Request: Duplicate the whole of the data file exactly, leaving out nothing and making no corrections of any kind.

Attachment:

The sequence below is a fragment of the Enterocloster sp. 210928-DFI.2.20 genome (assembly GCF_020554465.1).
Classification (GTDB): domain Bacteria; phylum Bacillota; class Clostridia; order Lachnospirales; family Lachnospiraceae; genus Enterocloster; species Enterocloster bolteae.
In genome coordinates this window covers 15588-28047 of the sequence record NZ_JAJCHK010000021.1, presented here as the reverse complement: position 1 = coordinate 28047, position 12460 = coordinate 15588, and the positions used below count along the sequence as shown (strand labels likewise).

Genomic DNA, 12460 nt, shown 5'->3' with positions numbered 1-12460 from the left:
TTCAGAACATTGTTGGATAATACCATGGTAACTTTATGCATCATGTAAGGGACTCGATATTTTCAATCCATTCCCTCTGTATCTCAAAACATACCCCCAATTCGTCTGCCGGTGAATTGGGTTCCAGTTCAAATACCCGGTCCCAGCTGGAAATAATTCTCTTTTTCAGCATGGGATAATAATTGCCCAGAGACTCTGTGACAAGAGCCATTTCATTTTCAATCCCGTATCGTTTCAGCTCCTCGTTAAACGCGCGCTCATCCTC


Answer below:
The sequence below is a fragment of the Enterocloster sp. 210928-DFI.2.20 genome (assembly GCF_020554465.1).
Classification (GTDB): domain Bacteria; phylum Bacillota; class Clostridia; order Lachnospirales; family Lachnospiraceae; genus Enterocloster; species Enterocloster bolteae.
In genome coordinates this window covers 15588-28047 of the sequence record NZ_JAJCHK010000021.1, presented here as the reverse complement: position 1 = coordinate 28047, position 12460 = coordinate 15588, and the positions used below count along the sequence as shown (strand labels likewise).

Genomic DNA, 12460 nt, shown 5'->3' with positions numbered 1-12460 from the left:
TTCAGAACATTGTTGGATAATACCATGGTAACTTTATGCATCATGTAAGGGACTCGATATTTTCAATCCATTCCCTCTGTATCTCAAAACATACCCCCAATTCGTCTGCCGGTGAATTGGGTTCCAGTTCAAATACCCGGTCCCAGCTGGAAATAATTCTCTTTTTCAGCATGGGATAATAATTGCCCAGAGACTCTGTGACAAGAGCCATTTCATTTTCAATCCCGTATCGTTTCAGCTCCTCGTTAAACGCGCGCTCATCCTC